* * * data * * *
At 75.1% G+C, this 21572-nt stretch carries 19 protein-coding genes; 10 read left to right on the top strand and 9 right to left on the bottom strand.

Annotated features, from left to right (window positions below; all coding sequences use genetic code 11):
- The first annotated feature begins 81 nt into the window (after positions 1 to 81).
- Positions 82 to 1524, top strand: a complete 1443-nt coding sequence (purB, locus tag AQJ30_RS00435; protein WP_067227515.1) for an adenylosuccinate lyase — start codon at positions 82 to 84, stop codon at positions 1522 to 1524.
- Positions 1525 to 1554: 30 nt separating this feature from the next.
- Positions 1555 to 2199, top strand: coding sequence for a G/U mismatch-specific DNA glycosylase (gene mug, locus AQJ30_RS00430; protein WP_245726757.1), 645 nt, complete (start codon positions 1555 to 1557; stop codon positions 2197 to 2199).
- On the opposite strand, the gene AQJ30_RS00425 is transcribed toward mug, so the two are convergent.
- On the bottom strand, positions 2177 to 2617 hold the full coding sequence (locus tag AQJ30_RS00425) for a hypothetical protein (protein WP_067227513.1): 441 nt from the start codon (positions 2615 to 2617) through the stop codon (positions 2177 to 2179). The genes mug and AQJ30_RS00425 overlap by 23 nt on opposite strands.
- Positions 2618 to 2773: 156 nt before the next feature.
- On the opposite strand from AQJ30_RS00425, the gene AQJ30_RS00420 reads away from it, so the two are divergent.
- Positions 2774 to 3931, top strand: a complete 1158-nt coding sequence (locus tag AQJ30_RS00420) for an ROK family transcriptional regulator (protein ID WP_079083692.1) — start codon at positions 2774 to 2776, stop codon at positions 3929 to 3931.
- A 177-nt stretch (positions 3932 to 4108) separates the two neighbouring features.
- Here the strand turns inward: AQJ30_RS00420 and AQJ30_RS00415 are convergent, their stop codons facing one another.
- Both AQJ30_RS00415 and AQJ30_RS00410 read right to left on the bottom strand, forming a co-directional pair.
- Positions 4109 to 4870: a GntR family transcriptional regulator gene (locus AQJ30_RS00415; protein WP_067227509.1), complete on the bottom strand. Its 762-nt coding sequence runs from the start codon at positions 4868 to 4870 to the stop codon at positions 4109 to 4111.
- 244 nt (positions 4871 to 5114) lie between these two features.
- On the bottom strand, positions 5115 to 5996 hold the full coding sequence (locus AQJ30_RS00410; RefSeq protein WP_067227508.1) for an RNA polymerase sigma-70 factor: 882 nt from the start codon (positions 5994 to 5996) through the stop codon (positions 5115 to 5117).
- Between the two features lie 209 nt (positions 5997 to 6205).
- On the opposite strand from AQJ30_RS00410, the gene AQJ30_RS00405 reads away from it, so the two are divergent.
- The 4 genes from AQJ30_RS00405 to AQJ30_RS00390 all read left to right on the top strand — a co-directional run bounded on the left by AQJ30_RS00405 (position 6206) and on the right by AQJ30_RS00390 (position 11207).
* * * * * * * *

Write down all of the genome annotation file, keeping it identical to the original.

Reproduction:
At 75.1% G+C, this 21572-nt stretch carries 19 protein-coding genes; 10 read left to right on the top strand and 9 right to left on the bottom strand.

Annotated features, from left to right (window positions below; all coding sequences use genetic code 11):
- The first annotated feature begins 81 nt into the window (after positions 1 to 81).
- Positions 82 to 1524, top strand: a complete 1443-nt coding sequence (purB, locus tag AQJ30_RS00435; protein WP_067227515.1) for an adenylosuccinate lyase — start codon at positions 82 to 84, stop codon at positions 1522 to 1524.
- Positions 1525 to 1554: 30 nt separating this feature from the next.
- Positions 1555 to 2199, top strand: coding sequence for a G/U mismatch-specific DNA glycosylase (gene mug, locus AQJ30_RS00430; protein WP_245726757.1), 645 nt, complete (start codon positions 1555 to 1557; stop codon positions 2197 to 2199).
- On the opposite strand, the gene AQJ30_RS00425 is transcribed toward mug, so the two are convergent.
- On the bottom strand, positions 2177 to 2617 hold the full coding sequence (locus tag AQJ30_RS00425) for a hypothetical protein (protein WP_067227513.1): 441 nt from the start codon (positions 2615 to 2617) through the stop codon (positions 2177 to 2179). The genes mug and AQJ30_RS00425 overlap by 23 nt on opposite strands.
- Positions 2618 to 2773: 156 nt before the next feature.
- On the opposite strand from AQJ30_RS00425, the gene AQJ30_RS00420 reads away from it, so the two are divergent.
- Positions 2774 to 3931, top strand: a complete 1158-nt coding sequence (locus tag AQJ30_RS00420) for an ROK family transcriptional regulator (protein ID WP_079083692.1) — start codon at positions 2774 to 2776, stop codon at positions 3929 to 3931.
- A 177-nt stretch (positions 3932 to 4108) separates the two neighbouring features.
- Here the strand turns inward: AQJ30_RS00420 and AQJ30_RS00415 are convergent, their stop codons facing one another.
- Both AQJ30_RS00415 and AQJ30_RS00410 read right to left on the bottom strand, forming a co-directional pair.
- Positions 4109 to 4870: a GntR family transcriptional regulator gene (locus AQJ30_RS00415; protein WP_067227509.1), complete on the bottom strand. Its 762-nt coding sequence runs from the start codon at positions 4868 to 4870 to the stop codon at positions 4109 to 4111.
- 244 nt (positions 4871 to 5114) lie between these two features.
- On the bottom strand, positions 5115 to 5996 hold the full coding sequence (locus AQJ30_RS00410; RefSeq protein WP_067227508.1) for an RNA polymerase sigma-70 factor: 882 nt from the start codon (positions 5994 to 5996) through the stop codon (positions 5115 to 5117).
- Between the two features lie 209 nt (positions 5997 to 6205).
- On the opposite strand from AQJ30_RS00410, the gene AQJ30_RS00405 reads away from it, so the two are divergent.
- The 4 genes from AQJ30_RS00405 to AQJ30_RS00390 all read left to right on the top strand — a co-directional run bounded on the left by AQJ30_RS00405 (position 6206) and on the right by AQJ30_RS00390 (position 11207).